You don’t seem to see things like this happening at McDonald’s or Wendy’s. But something about Burger King appears to send coupon users flying into a rage.

An Iowa man has become the latest in an increasingly long line of Burger King customers arrested in connection with a coupon-related confrontation. And this one was caught on camera.

Police in Cedar Rapids say 34-year-old Jeremiah Wenzel was arrested last Wednesday, accused of hitting a Burger King employee in the head with a cell phone. “The suspect allegedly attempted to use a coupon but the store didn’t honor it,” police spokesman Greg Buelow told Coupons in the News. “He became upset and threw his phone at the employee.”

And the whole confrontation was captured on camera, in a video that’s going viral after it was posted online yesterday.

By the time the unnamed bystander started recording, the dispute was well underway. You can watch for yourself by clicking to play the video above (and a warning, it contains strong language). The video shows a man identified as Wenzel, accompanied by his mother and another woman, inside a Burger King a few miles away from his home.

Amid much shouting in front of and behind the counter, Wenzel is seen throwing his phone at an employee, who announces that he’s calling police. Wenzel responds that he will get a lawyer to sue the employee.

Things take a turn for the worse as Wenzel’s mother discovers it was her phone, and not his, that he threw behind the counter. “You threw your phone at him?” she asks. “My phone!” she realizes. “You dumba**, that’s my phone that he threw!”


“All for these,” the woman recording the video says incredulously, holding some coupons up to the camera.

And then things get even more heated.

After the employee tells Wenzel “you’re not getting your phone back,” Wenzel is seen taking matters into his own hands. He slides over the counter, retrieves the phone, and is seen whacking an employee over the head with it before sliding back over the counter and leaving the restaurant.

The employee shouts that he’s bleeding, and everyone runs outside to get Wenzel’s license plate number. He was arrested a short time later at his home, and charged with assault causing bodily injury.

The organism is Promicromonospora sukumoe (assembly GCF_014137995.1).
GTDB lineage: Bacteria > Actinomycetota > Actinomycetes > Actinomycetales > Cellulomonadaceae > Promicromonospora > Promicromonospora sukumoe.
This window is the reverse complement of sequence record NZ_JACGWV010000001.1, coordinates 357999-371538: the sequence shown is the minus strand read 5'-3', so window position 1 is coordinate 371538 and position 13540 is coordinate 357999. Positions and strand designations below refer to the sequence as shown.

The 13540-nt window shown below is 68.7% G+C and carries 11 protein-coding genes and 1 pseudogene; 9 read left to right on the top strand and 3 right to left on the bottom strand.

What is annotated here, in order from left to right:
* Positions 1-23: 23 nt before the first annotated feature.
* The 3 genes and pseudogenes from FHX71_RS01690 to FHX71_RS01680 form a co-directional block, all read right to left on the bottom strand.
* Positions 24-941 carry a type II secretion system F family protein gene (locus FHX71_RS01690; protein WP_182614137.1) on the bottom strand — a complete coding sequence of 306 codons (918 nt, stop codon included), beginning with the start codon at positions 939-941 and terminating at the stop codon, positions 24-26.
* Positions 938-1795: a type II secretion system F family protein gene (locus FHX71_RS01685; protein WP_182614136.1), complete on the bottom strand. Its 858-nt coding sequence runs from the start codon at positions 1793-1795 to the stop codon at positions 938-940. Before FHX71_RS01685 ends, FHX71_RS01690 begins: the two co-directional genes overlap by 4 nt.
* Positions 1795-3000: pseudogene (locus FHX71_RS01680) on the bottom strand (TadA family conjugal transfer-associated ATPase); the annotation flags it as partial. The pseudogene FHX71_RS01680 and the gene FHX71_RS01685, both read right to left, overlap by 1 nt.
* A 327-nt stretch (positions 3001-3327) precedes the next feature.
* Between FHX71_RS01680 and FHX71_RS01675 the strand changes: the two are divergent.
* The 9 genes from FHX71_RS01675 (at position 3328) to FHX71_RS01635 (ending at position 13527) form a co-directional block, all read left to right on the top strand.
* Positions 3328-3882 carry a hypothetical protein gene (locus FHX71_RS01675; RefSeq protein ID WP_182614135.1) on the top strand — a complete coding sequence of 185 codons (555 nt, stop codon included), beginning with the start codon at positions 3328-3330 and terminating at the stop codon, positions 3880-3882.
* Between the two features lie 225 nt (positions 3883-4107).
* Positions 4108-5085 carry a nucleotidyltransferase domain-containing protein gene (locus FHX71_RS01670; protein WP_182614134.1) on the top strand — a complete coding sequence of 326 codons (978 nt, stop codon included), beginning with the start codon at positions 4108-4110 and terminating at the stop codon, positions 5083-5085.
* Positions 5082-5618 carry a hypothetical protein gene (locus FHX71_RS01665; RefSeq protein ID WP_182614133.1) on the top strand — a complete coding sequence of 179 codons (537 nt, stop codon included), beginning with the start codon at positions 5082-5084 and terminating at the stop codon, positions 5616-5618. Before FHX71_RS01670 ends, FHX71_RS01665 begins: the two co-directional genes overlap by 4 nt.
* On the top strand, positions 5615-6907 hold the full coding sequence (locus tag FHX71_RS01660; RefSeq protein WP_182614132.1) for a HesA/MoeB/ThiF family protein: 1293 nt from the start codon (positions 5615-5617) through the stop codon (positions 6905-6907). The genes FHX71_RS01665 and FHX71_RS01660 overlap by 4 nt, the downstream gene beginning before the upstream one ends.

The precise nature of the coupon dispute that started this whole commotion is not known – whether Wenzel was trying to use invalid coupons, or the employees simply wouldn’t accept them for some other reason. Commenters on similar stories here on Coupons in the News have previously alleged that Burger King is notorious for refusing coupons. “Burger King doesn’t like to honor their coupons, period,” one recent commenter complained. “They just take them and don’t apply them, (or) ask harshly and rudely why you want to use a coupon.”

That could help to explain why Burger King seems to be the site of so many coupon confrontations that end in arrests. In one of the most notorious cases back in 2016, a Wisconsin woman and her daughter were arrested after the woman was told she couldn’t use multiple coupons in a transaction, so she sicced her daughter on the cashier for “disrespecting” her. In 2018, a Florida man was arrested after he allegedly grabbed a cashier by the wrist “and began to pull her over the counter” when his coupons were refused. Two other incidents, in South Carolina and Connecticut, didn’t involve actual violence, but customers in both cases were arrested after threatening gunplay.

In Burger King’s defense, all of those incidents seemed to involve customers who didn’t “get” coupons – they were trying to combine multiple coupons on a single item, for example, or use coupons that stated they were only valid in certain locations. And in the Connecticut case, the suspect was trying to use a coupon for a breakfast item after breakfast was no longer being served.

Regardless of who’s at fault, though, there just seems to be something about Burger King and coupons that gets people particularly worked up.

As for Wenzel, he’s due to make his initial appearance in court on February 5th. If convicted, he faces a maximum penalty of a year in jail and a fine of up to $1,875.

To quote a wise coupon-bearing observer – “all for these.”

Privacy Policy
Disclosure Policy